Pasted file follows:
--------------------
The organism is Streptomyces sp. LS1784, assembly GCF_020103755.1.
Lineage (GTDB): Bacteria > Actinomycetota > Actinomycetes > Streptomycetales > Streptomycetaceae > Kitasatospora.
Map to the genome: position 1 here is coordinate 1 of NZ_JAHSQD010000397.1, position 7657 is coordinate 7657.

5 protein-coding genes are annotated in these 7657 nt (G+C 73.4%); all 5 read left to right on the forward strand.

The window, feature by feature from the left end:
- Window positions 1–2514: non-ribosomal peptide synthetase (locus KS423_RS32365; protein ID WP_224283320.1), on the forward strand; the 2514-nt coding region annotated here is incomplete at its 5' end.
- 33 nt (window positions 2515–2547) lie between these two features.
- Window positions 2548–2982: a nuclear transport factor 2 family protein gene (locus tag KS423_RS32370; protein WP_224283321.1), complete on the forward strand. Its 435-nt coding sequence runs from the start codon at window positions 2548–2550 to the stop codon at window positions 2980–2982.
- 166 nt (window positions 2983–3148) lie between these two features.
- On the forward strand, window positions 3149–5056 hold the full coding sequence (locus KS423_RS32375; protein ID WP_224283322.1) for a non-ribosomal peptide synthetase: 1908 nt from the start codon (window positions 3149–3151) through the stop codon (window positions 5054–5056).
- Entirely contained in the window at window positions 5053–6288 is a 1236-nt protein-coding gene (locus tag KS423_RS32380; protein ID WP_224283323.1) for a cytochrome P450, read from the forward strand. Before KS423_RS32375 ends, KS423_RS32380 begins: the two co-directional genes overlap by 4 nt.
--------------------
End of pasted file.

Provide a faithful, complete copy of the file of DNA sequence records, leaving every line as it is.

The organism is Streptomyces sp. LS1784, assembly GCF_020103755.1.
Lineage (GTDB): Bacteria > Actinomycetota > Actinomycetes > Streptomycetales > Streptomycetaceae > Kitasatospora.
Map to the genome: position 1 here is coordinate 1 of NZ_JAHSQD010000397.1, position 7657 is coordinate 7657.

5 protein-coding genes are annotated in these 7657 nt (G+C 73.4%); all 5 read left to right on the forward strand.

The window, feature by feature from the left end:
- Window positions 1–2514: non-ribosomal peptide synthetase (locus KS423_RS32365; protein ID WP_224283320.1), on the forward strand; the 2514-nt coding region annotated here is incomplete at its 5' end.
- 33 nt (window positions 2515–2547) lie between these two features.
- Window positions 2548–2982: a nuclear transport factor 2 family protein gene (locus tag KS423_RS32370; protein WP_224283321.1), complete on the forward strand. Its 435-nt coding sequence runs from the start codon at window positions 2548–2550 to the stop codon at window positions 2980–2982.
- 166 nt (window positions 2983–3148) lie between these two features.
- On the forward strand, window positions 3149–5056 hold the full coding sequence (locus KS423_RS32375; protein ID WP_224283322.1) for a non-ribosomal peptide synthetase: 1908 nt from the start codon (window positions 3149–3151) through the stop codon (window positions 5054–5056).
- Entirely contained in the window at window positions 5053–6288 is a 1236-nt protein-coding gene (locus tag KS423_RS32380; protein ID WP_224283323.1) for a cytochrome P450, read from the forward strand. Before KS423_RS32375 ends, KS423_RS32380 begins: the two co-directional genes overlap by 4 nt.